A front-page article yesterday in the New York Times and other major newspapers reminded me that drug development and methods of medical treatment will be driven by the genomics of increasingly sub-divided patient populations. As reported by GenomeWeb, summarizing an article in Nature (Sept. 23, 2012), “members of the Cancer Genome Atlas presented a multifaceted genetic analysis of breast cancer, characterizing four main subtypes of the disease and uncovering shared molecular features between one of these subtypes and tumors from another part of the body.”
I won’t try to go into detail about their findings, but they were able to connect one particularly nasty form of “triple negative” breast cancer to ovarian cancer. Ironically, post-Myriad, “triple negative” basal-like breast cancer and ovarian cancers shared mutations and other alterations in genes such as BRCA1/2. This suggests that drugs like the platins that are useful to treat ovarian cancer, but are not generally used for breast cancer, might be efficacious to treat this new “subclass” of tumor.
Exciting, hopeful results indeed, which involved inter alia whole exome sequencing of 510 tumors from 507 women and miRNA sequencing on 697 samples. But the Federal Circuit has interpreted the Mayo v. Prometheus decision as compelling them to hold that the conclusions – dare I call them “diagnostic” conclusions – from this massive effort are no more than conventional post-data gathering steps that do not convert the natural laws governing cancer differentiation and response into patent-eligible subject matter. Remember – and I won’t let you forget (see my post of Aug. 16) – that this claim was invalidated in both of the Fed. Cir.’s Myriad opinions, as an “abstract idea”:
2. A method for diagnosing a predisposition for breast cancer in a human subject which comprises comparing the germline sequence of the BRCA2 gene…in a tissue sample for a subject with the germline sequence of the wild-type BRACA2 gene…wherein an alteration in the germline sequence of the subject indicates a predisposition to cancer.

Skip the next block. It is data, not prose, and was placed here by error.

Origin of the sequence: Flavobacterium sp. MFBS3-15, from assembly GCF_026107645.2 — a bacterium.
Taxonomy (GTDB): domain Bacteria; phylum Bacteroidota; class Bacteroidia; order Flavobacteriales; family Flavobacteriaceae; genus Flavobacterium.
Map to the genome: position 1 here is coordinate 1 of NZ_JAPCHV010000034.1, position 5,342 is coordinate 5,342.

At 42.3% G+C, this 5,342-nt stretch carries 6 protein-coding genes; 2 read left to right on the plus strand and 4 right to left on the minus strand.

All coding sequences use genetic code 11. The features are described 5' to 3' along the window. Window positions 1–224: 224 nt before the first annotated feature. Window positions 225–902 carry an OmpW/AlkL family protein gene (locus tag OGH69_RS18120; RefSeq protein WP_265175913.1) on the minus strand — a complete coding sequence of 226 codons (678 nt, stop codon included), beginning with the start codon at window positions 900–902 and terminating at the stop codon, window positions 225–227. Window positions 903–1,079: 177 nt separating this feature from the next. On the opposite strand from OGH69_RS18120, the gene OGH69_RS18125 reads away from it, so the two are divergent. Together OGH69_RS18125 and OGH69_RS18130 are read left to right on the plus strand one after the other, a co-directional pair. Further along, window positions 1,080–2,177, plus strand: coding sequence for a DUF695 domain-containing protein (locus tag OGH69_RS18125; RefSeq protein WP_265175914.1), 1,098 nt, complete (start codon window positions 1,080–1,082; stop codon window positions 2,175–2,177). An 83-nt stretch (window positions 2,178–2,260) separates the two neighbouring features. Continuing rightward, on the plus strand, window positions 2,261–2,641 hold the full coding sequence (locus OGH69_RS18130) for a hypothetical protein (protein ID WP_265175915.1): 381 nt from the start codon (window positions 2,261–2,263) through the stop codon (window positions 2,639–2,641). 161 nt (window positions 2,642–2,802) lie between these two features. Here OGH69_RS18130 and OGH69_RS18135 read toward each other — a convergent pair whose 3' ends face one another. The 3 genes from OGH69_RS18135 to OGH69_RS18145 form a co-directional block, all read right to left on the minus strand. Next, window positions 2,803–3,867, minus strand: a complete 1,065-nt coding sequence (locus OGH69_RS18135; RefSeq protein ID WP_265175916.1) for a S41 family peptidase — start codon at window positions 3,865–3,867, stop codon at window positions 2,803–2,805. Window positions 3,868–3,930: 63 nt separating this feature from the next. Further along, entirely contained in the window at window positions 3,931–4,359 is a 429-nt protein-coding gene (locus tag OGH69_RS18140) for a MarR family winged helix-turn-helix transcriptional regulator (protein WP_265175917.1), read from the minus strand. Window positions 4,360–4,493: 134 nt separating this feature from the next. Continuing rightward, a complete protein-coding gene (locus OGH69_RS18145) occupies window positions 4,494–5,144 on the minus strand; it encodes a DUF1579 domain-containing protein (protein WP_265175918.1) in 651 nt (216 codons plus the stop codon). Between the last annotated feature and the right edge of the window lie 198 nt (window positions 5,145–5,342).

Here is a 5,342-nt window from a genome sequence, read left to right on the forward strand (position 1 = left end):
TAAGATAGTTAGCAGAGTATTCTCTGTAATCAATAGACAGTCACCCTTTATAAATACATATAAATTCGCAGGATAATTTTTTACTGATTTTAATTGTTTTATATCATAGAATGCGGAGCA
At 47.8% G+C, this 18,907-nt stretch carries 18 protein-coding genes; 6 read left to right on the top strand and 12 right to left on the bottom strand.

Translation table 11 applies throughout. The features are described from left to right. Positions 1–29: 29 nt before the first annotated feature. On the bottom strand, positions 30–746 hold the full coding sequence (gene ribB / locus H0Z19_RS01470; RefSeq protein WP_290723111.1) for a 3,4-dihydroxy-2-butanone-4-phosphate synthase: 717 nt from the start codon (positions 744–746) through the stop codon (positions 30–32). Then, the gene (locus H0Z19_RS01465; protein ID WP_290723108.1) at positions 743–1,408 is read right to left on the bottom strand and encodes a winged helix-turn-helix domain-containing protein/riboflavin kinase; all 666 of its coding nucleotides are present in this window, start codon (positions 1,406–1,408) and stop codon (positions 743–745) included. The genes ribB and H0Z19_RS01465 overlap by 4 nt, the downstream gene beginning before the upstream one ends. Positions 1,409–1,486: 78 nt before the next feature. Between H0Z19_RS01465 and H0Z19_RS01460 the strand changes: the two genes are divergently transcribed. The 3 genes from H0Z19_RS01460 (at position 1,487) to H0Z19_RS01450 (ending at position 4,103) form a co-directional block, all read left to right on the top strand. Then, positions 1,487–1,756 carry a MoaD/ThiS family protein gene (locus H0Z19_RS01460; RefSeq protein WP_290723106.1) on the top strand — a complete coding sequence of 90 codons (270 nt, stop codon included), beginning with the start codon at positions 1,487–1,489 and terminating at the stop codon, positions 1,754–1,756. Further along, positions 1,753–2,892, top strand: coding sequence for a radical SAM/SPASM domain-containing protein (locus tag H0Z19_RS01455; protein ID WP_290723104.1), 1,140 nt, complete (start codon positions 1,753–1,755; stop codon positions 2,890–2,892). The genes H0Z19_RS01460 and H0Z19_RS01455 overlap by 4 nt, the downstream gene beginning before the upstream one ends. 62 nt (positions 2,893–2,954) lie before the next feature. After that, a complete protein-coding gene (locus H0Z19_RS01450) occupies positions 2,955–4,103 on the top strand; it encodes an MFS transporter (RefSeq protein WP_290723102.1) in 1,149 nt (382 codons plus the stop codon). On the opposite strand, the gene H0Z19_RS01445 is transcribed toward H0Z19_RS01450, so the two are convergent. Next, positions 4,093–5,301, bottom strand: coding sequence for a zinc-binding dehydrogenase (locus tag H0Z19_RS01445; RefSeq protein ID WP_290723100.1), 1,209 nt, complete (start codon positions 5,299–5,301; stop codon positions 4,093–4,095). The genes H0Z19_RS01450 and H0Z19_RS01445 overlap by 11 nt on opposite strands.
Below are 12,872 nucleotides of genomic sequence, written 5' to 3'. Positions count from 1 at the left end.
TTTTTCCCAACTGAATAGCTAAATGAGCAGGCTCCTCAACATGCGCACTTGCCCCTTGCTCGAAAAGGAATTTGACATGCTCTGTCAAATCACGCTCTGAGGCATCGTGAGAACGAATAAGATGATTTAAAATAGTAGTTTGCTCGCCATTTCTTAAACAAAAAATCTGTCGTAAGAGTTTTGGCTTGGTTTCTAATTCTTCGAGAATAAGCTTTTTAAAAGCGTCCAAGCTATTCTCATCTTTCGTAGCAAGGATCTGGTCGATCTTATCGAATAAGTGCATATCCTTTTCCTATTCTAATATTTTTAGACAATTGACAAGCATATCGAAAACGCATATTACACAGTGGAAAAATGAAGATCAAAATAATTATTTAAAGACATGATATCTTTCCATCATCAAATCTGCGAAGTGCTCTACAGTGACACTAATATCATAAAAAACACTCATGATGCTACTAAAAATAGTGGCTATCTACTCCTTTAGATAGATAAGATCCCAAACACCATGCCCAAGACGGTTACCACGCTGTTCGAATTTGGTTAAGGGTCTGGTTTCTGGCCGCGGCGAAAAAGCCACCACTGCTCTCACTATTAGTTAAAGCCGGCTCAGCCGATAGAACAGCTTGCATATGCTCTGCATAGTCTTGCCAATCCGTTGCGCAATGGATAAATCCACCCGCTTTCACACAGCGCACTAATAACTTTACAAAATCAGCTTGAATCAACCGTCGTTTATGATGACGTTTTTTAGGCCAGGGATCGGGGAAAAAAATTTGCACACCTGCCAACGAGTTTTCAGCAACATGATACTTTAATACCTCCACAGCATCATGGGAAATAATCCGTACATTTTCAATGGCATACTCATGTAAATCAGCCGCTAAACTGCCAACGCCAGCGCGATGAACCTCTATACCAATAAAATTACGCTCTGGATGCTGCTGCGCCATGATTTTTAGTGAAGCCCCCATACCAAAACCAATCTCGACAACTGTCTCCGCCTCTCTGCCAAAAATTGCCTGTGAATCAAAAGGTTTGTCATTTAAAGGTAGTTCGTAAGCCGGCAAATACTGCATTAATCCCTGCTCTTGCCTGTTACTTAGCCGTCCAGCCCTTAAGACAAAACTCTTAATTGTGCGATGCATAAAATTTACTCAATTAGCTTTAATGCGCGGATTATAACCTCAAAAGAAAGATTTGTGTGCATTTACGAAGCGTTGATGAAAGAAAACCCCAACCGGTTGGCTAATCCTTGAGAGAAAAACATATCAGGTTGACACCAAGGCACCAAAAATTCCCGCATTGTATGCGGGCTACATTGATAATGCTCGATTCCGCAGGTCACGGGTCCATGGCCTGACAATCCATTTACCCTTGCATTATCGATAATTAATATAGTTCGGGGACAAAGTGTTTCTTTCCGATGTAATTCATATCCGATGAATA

So now we are much closer to knowing what sub-class of cancer a patient with a certain “alteration” may possess but, from a patent law standpoint, does it matter? Remember, again, that application of a natural law to a narrow technical field does not yield a patent-eligible claim (Flook). The Fed. Cir. missed its chance to clearly state why a diagnostic conclusion is an application of a natural law that renders the use of the natural law patent-eligible, and not just fold its legal hand with “Accordingly, Myriad’s challenged method claims are indistinguishable from the claims the Supreme Court found invalid under s. 101 in Mayo.” The court could have held that the claim element of providing a diagnosis is not trivial post-solution activity, and clarified that the presence of a mental step does not disqualify a claimed method from patent protection.
To be even more post-apocalyptic, consider a claim to a method of treating cancer x by administering an effective treatment amount of drug y. Isn’t the physician’s or the patient’s mental processes implicated in such a claim? Who decides whether or not the amount administered is effective or not? The interaction of drug y with the cancer cells certainly implicates natural laws, and the Supreme Court has ruled that administering any drug is a conventional activity. I hope I am going too far with this, but I am already getting Prometheus-based rejections from Examiners, who no longer have to worry about messy analyses of anticipation, obviousness or s. 112.
When physicians were threatened with liability for infringing surgical method patents back in the 90’s, they used their clout to quickly amend s. 287 to exempt themselves and their employers from damages due to such infringement. I propose that it is time to amend s. 101 to add a sentence that legitimizes patents on methods of medical treatment and diagnostic methods. How about, “The term process shall include methods of medical treatment and the diagnosis of physiological conditions practiced on the human body.” Of course, I am inviting debate over the “definitions section” but bring it on.